Published April 21, 2018
Fourth in a series of columns on the 1968 World Series Champion Tigers
Denny McLain doesn’t get it. As usual.
He doesn’t get why his contributions to the 1968 Tigers are being downplayed this year, as the organization is celebrating the 50th anniversary of the World Champs.
He doesn’t get why his likeness isn’t being pressed into a bobblehead, as are those of Mickey Lolich, Bill Freehan, Al Kaline and Willie Horton.
He doesn’t get why there isn’t more being made of how his 31-6 season helped catapult the ’68 Tigers into a runaway capturing of the American League pennant.
“I don’t quite understand it,” he told Crain’s Detroit Business a couple months ago. “There might be something going on I don’t know about. Maybe there’s a good explanation for it.”
Ya think, Denny?
‘There’s never been any like Denny’
Lolich won three games in the World Series in 1968 and was the series MVP. Lolich is forever adored by Tigers fans for his feat.
Freehan, a University of Michigan product, was an 11-time All-Star and became an upstanding member of the business community in Metro Detroit before coaching the Wolverines baseball team for several years.
Kaline is Mr. Tiger. Enough said.
Horton is Mr. Detroit.
None of them went to prison. None of them cheated people out of their pensions. None of them bilked teammates out of money with shady, fly-by-night business proposals. None of them dumped a bucket of ice water on sportswriters. None of them commiserated with the mob—as players and as civilians.
Yet Denny is perplexed. Typical.
McLain’s playing dumb would be comical if he wasn’t serious. If you wonder how anyone could be that tone deaf or clue free about how their behavior could come back to haunt them, well then you’ve been under a rock whenever the subject has been Dennis Dale McLain.
Denny never took complete ownership of his foibles. The late broadcaster Dave Diles once said that Denny reminded him of a guy who stabbed someone 10 times and blamed the victim for running into the knife all 10 times.
Former McLain teammate Jim Northrup once told me that Denny hoodwinked several teammates out of money when he got them to invest in a paint company that was a farce.
How many people could be shot on sight in the sleepy town of Chesaning, Michigan?
McLain, though he continues to deny it, cheated people in that burg out of their hard-earned pension money when Denny helped drive Peet Packing, which was Chesaning, into the ground in the early-to-mid 1990s. There are still people in Chesaning who would like five minutes alone with Denny, and if they had their way, they’d have about four minutes and 58 seconds to spare.
Denny’s autobiography is titled I Told You I Wasn’t Perfect, except that he didn’t tell folks he wasn’t perfect until after he screwed them and went to jail.
Denny and the Hall of Fame
The Tigers are celebrating the ’68 champs all year with giveaways and other events, but it will culminate on the weekend of Sept. 7-9, when the team will be feted in several ways. The St. Louis Cardinals, naturally, are the opponents that weekend. McLain says he’ll be at Comerica Park, just as he was in 2008 when the franchise celebrated the 40th anniversary.
McLain also is cross with the Baseball Hall of Fame in Cooperstown. He thinks his 31-win season—likely the last time any big league pitcher will win 30 games—should be recognized in a special wing.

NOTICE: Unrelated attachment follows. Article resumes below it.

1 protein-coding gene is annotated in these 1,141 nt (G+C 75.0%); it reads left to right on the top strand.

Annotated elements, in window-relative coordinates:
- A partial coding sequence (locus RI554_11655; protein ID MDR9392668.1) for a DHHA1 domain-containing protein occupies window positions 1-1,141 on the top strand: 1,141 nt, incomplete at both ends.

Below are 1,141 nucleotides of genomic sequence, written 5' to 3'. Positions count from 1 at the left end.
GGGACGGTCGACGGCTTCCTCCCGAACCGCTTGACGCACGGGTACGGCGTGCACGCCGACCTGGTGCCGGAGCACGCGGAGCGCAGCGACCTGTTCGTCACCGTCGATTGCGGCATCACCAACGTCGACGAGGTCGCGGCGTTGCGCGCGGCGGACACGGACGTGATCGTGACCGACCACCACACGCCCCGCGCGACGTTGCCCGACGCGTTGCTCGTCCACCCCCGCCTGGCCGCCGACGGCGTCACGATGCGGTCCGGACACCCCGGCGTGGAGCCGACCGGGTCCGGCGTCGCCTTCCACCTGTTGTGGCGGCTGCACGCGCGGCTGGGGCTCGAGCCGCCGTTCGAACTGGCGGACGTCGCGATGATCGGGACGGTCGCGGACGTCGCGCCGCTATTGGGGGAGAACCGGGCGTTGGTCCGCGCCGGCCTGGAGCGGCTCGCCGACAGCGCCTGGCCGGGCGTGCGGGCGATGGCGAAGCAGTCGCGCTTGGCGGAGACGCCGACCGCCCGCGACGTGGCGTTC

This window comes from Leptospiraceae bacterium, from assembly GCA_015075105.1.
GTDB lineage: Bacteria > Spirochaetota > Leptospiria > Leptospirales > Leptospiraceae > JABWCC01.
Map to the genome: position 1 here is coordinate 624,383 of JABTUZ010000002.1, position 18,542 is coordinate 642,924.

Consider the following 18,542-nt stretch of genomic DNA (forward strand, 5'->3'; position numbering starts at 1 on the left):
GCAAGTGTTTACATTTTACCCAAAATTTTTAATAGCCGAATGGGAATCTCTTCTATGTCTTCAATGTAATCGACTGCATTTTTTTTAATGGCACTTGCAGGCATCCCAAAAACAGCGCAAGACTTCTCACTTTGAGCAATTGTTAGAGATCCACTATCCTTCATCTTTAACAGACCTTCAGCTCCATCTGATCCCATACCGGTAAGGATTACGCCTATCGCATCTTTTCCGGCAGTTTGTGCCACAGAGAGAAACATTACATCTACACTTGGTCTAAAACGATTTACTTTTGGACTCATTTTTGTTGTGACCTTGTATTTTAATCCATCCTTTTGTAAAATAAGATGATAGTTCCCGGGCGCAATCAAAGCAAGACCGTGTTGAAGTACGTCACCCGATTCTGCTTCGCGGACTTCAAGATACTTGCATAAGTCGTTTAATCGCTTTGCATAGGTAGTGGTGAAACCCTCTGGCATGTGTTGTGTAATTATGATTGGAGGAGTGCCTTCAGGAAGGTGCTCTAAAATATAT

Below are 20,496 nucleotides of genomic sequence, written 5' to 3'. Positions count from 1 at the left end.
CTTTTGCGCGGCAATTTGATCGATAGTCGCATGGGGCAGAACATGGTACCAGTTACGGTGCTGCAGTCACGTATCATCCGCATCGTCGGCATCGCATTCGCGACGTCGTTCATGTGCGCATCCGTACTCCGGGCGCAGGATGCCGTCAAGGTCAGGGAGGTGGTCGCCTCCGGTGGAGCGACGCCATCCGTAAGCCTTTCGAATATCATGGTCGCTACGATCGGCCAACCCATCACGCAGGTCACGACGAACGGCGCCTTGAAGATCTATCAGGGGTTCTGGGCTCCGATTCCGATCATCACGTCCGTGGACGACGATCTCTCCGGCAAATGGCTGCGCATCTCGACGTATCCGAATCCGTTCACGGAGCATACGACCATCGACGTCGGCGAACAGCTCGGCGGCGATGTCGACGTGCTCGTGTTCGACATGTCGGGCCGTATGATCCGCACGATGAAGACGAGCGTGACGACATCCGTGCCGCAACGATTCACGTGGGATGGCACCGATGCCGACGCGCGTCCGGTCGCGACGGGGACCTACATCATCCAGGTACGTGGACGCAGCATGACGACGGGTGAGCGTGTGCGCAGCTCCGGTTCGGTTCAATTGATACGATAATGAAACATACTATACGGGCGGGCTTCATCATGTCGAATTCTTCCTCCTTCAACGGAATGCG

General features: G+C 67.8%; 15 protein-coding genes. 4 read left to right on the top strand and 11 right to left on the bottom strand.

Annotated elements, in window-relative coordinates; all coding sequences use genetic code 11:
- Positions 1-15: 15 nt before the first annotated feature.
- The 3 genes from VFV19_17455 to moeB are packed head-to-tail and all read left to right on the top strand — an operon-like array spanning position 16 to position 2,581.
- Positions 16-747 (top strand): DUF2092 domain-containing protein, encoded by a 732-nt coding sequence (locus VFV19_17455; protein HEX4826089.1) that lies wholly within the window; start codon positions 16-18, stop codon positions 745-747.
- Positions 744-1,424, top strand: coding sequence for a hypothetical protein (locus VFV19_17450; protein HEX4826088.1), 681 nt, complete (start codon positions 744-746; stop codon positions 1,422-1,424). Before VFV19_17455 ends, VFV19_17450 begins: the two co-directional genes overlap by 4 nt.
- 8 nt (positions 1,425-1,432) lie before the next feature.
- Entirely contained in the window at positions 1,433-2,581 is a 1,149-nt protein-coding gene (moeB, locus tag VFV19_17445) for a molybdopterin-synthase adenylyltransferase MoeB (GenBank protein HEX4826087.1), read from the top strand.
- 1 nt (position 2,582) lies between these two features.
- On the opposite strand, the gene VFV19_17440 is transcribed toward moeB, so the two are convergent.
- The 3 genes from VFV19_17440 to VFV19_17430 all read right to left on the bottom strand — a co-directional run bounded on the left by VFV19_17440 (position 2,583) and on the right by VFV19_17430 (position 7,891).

“People should be recognized for some of these great seasons, for the consistency, for doing some of the great things that the game has ever seen before,” McLain has said.
Tom Shieber, senior curator for the Hall of Fame, notes that McLain is listed in an exhibit called “One for the Books,” which names players who’ve won 30 games since 1893. Shieber also said the exhibit includes McLain’s glove from Sept. 14, 1968, when he won his 30th game of the season.
Apparently that’s not enough for Denny.
The Mount Rushmore of the ’68 Tigers: no Denny
McLain’s 1968 season was certainly one for the books. No one would suggest with a straight face that he wasn’t a key factor in the Tigers blazing to the pennant. But there’s more baggage with Denny than in Metro Airport.
The Tigers are doing the right thing. They’re putting the four bobblehead dolls out there and they made four solid choices. I would like to see Gates Brown, Norm Cash, Mickey Stanley, Dick McAuliffe and Northrup made into dolls, as well, but I get it. If you made a Mount Rushmore of the 1968 season, you’d put Lolich, Freehan, Kaline and Horton on it.
Why not Denny? Because, 31 wins?
Let’s put it this way. Who among those four would you remove and insert Denny in his place?
McLain’s apologies over the years have always come with an asterisk. He has started too many sentences with “Yeah, but…”
He’s gone from implausible denial to flat out lying to lukewarm apologies.
Denny is 74 years old and still he wonders why.
Someone, frankly, should do a story on Denny’s wife, Sharyn, who has stood by her man in marriage for over 50 years and through two prison terms and, horrifyingly, through the death of their daughter to a drunk driver. Sadly, Sharyn suffers from Parkinson’s Disease now. Denny is being a good husband, by all accounts, and is tending to Sharyn tirelessly. Good for him.
I don’t believe that Denny is a bad person, per se. I’ve met him on a few occasions. I believe that he’s someone who’s done some bad things, but who hasn’t always owed up to them. I believe that he’s always had some shyster in him. His pursuit of a buck has sometimes known no bounds, particularly those of the legal or ethical kind.
Maybe there’s something going on, Denny wonders about why the Tigers are muting his involvement in the celebration of the 1968 world champs.
Yes, something is going on, Denny. And the fact that you wonder what it is says volumes.
Prior columns in the series